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Introduction to Stack-to-Pot Ratio: A Key Poker Strategy

Dominic Field

Jun 28, 2023

Introduction to Stack-to-Pot Ratio

Stack-to-Pot Ratio (SPR) is a simple but important calculation that every successful poker player must understand. It aids decision making in certain spots, most commonly when deciding whether or not to push all in.

In this guide, we’ll explain exactly what Stack-to-Pot Ratio is and offer practical advice on how to apply it to your own game.

What Is Stack-to-Pot Ratio?

First of all, let’s look at what Stack-to-Pot Ratio actually means. Ed Miller is the man who first coined the term, in his book Professional No-Limit Hold'em: Volume I. He explains that SPR is the effective stack size divided by the total pot size on the flop.

It’s important to use effective stack sizes rather than actual stack values since it’s not possible to win more chips than you have in front of you. For instance, if you have $50 and your opponent has shoved for $75, their effective stack is just $50. The extra $25 will be returned if you call, with just $50 remaining in the pot.

SPR Example

Picture a cash game where both you and an opponent have $500 in front of you. The villain raises to $6 and you, seated in the big blind ($2), are the only caller going to the flop. There is exactly $7 in the pot. You hold A 5 and the flop is A K T.

What are you going to do here as the first to act? Would you shove your $494 into the $7 pot? Of course not, right? That would be ludicrous. You have top pair, but serious kicker trouble. Plus there are obvious flush and straight threats on the board. With such big stacks, there is a lot of room for post flop play and such a manoeuvre would be all risk with no reward.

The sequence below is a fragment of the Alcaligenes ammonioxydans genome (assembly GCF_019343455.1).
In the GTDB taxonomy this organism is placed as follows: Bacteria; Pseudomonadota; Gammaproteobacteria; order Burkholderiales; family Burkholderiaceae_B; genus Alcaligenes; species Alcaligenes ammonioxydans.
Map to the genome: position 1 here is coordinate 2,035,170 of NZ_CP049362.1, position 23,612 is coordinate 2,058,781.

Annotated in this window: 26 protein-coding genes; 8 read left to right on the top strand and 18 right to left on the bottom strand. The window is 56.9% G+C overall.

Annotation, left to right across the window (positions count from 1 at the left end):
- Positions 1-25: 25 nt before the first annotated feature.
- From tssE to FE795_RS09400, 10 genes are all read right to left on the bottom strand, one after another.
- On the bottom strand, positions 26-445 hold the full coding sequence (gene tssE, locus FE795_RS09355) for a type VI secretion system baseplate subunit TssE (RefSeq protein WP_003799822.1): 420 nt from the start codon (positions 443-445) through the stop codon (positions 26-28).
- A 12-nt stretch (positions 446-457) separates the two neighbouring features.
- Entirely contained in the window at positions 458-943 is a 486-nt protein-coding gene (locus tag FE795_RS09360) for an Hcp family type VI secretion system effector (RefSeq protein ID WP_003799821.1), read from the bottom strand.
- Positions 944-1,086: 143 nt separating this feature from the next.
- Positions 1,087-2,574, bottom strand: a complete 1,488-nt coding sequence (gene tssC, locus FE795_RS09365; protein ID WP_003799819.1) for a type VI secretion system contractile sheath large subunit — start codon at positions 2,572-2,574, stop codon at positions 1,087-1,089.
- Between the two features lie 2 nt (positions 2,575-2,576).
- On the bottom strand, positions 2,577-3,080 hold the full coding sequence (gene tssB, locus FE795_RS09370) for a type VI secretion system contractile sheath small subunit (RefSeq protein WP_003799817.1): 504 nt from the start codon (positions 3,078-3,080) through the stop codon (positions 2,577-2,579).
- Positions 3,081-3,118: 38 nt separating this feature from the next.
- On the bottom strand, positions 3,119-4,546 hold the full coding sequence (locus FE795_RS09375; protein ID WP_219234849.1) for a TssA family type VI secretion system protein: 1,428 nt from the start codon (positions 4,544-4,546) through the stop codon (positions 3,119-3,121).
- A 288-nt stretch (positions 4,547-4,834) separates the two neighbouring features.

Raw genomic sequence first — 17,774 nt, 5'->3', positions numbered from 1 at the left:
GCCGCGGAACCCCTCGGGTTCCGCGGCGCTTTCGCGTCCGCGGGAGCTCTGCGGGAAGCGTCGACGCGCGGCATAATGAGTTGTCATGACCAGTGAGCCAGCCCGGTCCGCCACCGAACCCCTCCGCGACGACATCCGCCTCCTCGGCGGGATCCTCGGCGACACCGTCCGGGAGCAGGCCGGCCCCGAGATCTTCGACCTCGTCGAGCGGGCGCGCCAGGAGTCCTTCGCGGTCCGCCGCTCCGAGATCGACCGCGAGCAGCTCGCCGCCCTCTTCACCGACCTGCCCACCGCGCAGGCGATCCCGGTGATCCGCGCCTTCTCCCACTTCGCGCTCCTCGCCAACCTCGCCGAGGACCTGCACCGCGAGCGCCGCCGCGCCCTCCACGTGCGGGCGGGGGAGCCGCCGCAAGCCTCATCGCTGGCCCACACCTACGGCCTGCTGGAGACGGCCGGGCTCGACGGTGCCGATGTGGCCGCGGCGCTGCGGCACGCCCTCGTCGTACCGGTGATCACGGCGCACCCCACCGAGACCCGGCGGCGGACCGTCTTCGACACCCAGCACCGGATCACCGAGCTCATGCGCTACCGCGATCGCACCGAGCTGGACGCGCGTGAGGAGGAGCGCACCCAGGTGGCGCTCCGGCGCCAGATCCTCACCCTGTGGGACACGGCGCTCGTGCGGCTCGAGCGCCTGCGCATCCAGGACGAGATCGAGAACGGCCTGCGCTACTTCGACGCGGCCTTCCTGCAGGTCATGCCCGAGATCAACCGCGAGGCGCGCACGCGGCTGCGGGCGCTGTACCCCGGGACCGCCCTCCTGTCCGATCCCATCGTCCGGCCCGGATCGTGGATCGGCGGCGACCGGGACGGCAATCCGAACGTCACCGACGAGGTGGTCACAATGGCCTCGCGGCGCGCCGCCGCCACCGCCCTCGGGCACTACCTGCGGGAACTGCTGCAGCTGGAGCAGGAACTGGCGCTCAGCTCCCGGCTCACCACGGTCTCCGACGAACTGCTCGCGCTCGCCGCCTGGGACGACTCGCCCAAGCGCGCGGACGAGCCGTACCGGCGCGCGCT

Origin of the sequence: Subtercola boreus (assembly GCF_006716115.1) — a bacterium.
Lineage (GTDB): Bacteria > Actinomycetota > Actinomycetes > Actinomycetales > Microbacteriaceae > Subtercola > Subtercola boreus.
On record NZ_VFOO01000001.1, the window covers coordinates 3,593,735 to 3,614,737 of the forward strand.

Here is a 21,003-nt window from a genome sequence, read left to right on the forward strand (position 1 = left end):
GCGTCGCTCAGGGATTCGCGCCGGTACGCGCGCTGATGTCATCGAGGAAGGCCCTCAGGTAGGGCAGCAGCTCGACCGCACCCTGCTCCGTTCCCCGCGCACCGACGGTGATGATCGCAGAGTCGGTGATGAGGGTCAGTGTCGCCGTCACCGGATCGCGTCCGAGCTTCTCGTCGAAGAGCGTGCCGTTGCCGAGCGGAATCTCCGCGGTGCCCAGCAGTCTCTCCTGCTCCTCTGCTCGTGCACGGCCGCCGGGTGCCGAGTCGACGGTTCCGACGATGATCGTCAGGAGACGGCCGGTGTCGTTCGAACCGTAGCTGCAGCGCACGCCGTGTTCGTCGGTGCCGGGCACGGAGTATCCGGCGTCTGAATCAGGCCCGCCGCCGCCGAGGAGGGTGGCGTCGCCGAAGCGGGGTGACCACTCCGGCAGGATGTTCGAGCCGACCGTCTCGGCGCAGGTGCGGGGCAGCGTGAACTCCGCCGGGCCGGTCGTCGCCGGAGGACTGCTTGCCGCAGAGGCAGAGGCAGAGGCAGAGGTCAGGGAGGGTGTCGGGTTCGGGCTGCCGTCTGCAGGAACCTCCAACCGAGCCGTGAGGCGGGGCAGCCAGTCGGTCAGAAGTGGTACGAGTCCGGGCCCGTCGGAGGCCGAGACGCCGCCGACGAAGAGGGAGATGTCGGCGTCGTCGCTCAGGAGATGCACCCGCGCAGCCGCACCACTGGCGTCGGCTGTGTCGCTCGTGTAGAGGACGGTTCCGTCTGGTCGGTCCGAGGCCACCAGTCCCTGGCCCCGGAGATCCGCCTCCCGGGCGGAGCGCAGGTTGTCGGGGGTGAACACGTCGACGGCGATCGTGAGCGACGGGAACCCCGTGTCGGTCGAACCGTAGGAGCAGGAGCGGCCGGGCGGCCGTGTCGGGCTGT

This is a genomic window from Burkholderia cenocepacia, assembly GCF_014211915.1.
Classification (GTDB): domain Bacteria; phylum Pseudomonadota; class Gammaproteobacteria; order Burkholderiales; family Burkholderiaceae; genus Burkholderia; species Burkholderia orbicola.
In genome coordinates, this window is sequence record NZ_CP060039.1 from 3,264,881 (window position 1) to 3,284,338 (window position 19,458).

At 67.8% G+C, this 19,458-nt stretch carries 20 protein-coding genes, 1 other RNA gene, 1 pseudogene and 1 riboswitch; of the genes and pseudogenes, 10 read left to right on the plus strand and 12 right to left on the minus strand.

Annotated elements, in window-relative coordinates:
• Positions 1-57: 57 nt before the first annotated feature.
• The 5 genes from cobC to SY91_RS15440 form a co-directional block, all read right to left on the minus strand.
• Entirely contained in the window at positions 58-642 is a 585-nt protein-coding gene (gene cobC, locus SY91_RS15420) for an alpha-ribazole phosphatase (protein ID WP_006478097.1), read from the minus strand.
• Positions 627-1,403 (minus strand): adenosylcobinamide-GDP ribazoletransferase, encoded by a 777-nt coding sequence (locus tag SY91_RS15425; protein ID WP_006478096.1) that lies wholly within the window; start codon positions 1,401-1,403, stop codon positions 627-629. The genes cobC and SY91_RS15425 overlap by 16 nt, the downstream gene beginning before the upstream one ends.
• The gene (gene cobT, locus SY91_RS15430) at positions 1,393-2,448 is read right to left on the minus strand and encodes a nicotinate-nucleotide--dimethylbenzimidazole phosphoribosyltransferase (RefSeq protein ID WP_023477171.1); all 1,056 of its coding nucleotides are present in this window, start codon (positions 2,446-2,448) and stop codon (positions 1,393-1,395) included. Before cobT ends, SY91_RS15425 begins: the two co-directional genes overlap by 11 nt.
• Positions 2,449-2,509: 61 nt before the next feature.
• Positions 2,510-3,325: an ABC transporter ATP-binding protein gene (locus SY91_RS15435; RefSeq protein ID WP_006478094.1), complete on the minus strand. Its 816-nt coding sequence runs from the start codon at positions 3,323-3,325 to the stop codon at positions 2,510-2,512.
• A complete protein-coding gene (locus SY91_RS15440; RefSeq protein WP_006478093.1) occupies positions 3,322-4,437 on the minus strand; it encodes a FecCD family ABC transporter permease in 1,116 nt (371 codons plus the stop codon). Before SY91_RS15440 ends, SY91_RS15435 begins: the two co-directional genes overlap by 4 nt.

Everyone knows intuitively that an all in would be ridiculous. But why is it so crazy? After all, if you only had $5 left, you’d almost certainly shove in that same spot. With such a short stack, you don’t have time to wait for a better hand. 

Again, we understand why at an instinctive level. But by looking at the exact Stack-to-Pot Ratio, it’s possible to quantify exactly whether or not a shove is justifiable. 

Why Is Stack-to-Pot Ratio Important?

Why Is Stack-to-Pot Ratio ImportantStack-to-Pot Ratio allows us to put a specific value on a situation. We can use this to determine the exact strength of a post-flop hand and, as a result, figure out the correct decision.

As a general rule, high Stack-to-Pot Ratio scenarios mean that it’s trickier to play a hand on the turn and river. More skilful players will dominate these situations, as there is more room for nuanced play. 

On the other hand, a smaller SPR scenario removes a lot of decisions from the equation. As such, players can simply shove with a hand like top pair and hope to realise their equity.

Applying SPR in Practice

Okay, so now that we understand the theory behind Stack-to-Pot Ratio, how do we put this into practice? 

First of all, take the time to calculate the SPR every time you play a hand. Don’t forget that this value is flexible, changing as you progress through the flop, turn and river. Get into the habit of thinking about SPR as often as you would pot odds or any other concept.

Once you’re comfortable calculating the Stack-to-Pot Ratio, you can begin using it to inform your decisions. Here are some examples of common SPR scenarios and suitable hands that you can incorporate into your game.

Low SPR Situations

A small SPR situation would be one with a figure of 5 or lower. The most likely spot will be taking a flop after a 4-bet pot in a standard cash game. But it’s also possible after a 3-bet pot fairly deep into a tournament, or single-raised pots where a relatively short-stacked big blind defends.